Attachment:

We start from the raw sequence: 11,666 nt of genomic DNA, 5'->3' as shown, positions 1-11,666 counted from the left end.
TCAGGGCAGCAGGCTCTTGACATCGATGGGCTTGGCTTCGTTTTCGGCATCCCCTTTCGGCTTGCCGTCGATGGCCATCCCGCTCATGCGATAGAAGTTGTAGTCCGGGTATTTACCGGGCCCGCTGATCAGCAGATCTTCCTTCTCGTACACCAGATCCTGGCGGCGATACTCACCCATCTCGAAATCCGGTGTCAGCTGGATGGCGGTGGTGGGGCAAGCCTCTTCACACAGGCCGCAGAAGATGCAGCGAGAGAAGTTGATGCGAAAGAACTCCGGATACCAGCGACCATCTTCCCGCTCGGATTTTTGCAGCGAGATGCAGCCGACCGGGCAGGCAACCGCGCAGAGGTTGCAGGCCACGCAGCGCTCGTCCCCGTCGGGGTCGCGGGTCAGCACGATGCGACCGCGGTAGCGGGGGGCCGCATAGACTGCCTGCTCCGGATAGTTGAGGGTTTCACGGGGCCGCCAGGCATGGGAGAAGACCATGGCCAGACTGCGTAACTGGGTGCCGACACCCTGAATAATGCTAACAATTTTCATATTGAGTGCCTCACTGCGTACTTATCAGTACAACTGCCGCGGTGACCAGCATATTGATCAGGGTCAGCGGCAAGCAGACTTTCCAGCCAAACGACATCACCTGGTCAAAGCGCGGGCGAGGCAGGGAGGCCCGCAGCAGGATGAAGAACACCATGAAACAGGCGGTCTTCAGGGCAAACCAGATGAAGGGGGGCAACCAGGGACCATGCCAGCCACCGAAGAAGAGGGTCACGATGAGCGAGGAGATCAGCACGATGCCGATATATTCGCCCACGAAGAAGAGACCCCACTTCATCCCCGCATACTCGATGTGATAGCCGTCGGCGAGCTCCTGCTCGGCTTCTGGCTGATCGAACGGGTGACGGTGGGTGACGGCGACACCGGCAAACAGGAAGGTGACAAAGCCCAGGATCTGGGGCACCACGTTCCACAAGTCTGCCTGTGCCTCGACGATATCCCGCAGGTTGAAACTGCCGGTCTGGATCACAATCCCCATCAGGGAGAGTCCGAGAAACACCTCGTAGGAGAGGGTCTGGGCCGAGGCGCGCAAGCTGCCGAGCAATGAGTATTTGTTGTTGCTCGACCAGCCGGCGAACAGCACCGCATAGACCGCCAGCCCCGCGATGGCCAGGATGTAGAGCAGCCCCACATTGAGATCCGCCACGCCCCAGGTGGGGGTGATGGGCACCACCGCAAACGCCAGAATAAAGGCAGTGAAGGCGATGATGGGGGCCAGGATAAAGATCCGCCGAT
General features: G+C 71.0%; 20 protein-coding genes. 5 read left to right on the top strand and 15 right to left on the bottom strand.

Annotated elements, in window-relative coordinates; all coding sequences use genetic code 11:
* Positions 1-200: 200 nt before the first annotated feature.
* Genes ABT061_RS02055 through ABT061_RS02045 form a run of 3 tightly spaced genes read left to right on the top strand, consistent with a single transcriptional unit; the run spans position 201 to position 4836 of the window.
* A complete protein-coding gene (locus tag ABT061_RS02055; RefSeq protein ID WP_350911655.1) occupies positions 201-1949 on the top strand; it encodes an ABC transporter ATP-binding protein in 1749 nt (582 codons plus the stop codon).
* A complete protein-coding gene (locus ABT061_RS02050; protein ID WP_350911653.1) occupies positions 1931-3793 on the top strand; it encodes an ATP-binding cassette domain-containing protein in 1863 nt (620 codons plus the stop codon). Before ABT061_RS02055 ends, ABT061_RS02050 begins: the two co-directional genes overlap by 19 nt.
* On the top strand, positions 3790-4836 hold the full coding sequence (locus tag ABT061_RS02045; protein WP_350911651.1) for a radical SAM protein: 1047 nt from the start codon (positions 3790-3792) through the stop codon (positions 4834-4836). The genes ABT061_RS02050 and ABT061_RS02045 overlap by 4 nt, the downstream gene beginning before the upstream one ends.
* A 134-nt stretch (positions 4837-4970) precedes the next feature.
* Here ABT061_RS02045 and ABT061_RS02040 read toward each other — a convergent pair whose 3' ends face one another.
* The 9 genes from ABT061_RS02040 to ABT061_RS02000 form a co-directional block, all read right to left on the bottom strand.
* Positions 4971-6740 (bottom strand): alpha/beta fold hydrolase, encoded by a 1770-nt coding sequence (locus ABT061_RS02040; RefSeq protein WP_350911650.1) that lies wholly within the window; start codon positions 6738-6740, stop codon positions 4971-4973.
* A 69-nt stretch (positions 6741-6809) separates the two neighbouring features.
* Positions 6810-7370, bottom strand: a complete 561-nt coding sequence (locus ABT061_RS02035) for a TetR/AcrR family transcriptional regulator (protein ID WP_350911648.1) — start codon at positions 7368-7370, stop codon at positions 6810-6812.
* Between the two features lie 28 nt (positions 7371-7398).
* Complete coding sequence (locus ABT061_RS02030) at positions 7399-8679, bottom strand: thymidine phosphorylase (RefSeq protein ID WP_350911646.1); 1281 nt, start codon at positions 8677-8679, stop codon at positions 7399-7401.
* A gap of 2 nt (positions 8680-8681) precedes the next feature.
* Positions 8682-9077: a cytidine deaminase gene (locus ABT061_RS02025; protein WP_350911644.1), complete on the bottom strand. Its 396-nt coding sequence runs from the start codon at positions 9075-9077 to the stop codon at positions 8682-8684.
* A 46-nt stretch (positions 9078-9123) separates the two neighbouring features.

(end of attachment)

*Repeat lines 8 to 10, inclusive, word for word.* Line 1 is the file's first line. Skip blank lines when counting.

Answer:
* A complete protein-coding gene (locus ABT061_RS02050; protein ID WP_350911653.1) occupies positions 1931-3793 on the top strand; it encodes an ATP-binding cassette domain-containing protein in 1863 nt (620 codons plus the stop codon). Before ABT061_RS02055 ends, ABT061_RS02050 begins: the two co-directional genes overlap by 19 nt.
* On the top strand, positions 3790-4836 hold the full coding sequence (locus tag ABT061_RS02045; protein WP_350911651.1) for a radical SAM protein: 1047 nt from the start codon (positions 3790-3792) through the stop codon (positions 4834-4836). The genes ABT061_RS02050 and ABT061_RS02045 overlap by 4 nt, the downstream gene beginning before the upstream one ends.
* A 134-nt stretch (positions 4837-4970) precedes the next feature.